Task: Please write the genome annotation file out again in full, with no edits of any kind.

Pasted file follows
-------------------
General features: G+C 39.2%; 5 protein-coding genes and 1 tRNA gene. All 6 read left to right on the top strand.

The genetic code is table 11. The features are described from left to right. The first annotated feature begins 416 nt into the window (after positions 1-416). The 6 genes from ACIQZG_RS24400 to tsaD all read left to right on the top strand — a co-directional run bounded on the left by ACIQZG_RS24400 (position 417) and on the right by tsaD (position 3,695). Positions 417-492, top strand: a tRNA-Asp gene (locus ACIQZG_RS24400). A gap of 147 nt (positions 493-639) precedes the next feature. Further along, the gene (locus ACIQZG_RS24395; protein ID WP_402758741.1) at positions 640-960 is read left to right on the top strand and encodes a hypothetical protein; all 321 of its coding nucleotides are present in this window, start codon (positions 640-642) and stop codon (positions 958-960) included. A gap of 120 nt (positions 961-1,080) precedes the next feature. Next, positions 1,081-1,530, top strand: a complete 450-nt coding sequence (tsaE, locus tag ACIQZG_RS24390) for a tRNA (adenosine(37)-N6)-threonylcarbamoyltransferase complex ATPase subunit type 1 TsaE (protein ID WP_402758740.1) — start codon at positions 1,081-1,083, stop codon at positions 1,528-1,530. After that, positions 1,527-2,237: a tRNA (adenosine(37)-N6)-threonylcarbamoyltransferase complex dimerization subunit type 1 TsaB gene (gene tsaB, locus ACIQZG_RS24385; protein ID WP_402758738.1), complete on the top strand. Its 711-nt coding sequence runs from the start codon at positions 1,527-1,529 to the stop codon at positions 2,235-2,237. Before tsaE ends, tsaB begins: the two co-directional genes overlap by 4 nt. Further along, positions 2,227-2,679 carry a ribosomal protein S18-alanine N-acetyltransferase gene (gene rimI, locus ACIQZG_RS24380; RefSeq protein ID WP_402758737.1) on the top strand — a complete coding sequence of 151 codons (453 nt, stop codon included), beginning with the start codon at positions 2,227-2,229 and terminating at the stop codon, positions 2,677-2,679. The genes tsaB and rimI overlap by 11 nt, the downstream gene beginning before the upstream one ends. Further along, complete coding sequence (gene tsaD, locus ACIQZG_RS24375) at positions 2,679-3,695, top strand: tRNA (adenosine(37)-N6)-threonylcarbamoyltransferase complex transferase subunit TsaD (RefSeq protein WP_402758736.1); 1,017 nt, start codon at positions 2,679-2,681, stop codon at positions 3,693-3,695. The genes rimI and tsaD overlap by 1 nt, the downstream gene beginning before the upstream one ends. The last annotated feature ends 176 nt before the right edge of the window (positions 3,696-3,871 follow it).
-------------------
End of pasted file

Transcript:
General features: G+C 39.2%; 5 protein-coding genes and 1 tRNA gene. All 6 read left to right on the top strand.

The genetic code is table 11. The features are described from left to right. The first annotated feature begins 416 nt into the window (after positions 1-416). The 6 genes from ACIQZG_RS24400 to tsaD all read left to right on the top strand — a co-directional run bounded on the left by ACIQZG_RS24400 (position 417) and on the right by tsaD (position 3,695). Positions 417-492, top strand: a tRNA-Asp gene (locus ACIQZG_RS24400). A gap of 147 nt (positions 493-639) precedes the next feature. Further along, the gene (locus ACIQZG_RS24395; protein ID WP_402758741.1) at positions 640-960 is read left to right on the top strand and encodes a hypothetical protein; all 321 of its coding nucleotides are present in this window, start codon (positions 640-642) and stop codon (positions 958-960) included. A gap of 120 nt (positions 961-1,080) precedes the next feature. Next, positions 1,081-1,530, top strand: a complete 450-nt coding sequence (tsaE, locus tag ACIQZG_RS24390) for a tRNA (adenosine(37)-N6)-threonylcarbamoyltransferase complex ATPase subunit type 1 TsaE (protein ID WP_402758740.1) — start codon at positions 1,081-1,083, stop codon at positions 1,528-1,530. After that, positions 1,527-2,237: a tRNA (adenosine(37)-N6)-threonylcarbamoyltransferase complex dimerization subunit type 1 TsaB gene (gene tsaB, locus ACIQZG_RS24385; protein ID WP_402758738.1), complete on the top strand. Its 711-nt coding sequence runs from the start codon at positions 1,527-1,529 to the stop codon at positions 2,235-2,237. Before tsaE ends, tsaB begins: the two co-directional genes overlap by 4 nt. Further along, positions 2,227-2,679 carry a ribosomal protein S18-alanine N-acetyltransferase gene (gene rimI, locus ACIQZG_RS24380; RefSeq protein ID WP_402758737.1) on the top strand — a complete coding sequence of 151 codons (453 nt, stop codon included), beginning with the start codon at positions 2,227-2,229 and terminating at the stop codon, positions 2,677-2,679. The genes tsaB and rimI overlap by 11 nt, the downstream gene beginning before the upstream one ends. Further along, complete coding sequence (gene tsaD, locus ACIQZG_RS24375) at positions 2,679-3,695, top strand: tRNA (adenosine(37)-N6)-threonylcarbamoyltransferase complex transferase subunit TsaD (RefSeq protein WP_402758736.1); 1,017 nt, start codon at positions 2,679-2,681, stop codon at positions 3,693-3,695. The genes rimI and tsaD overlap by 1 nt, the downstream gene beginning before the upstream one ends. The last annotated feature ends 176 nt before the right edge of the window (positions 3,696-3,871 follow it).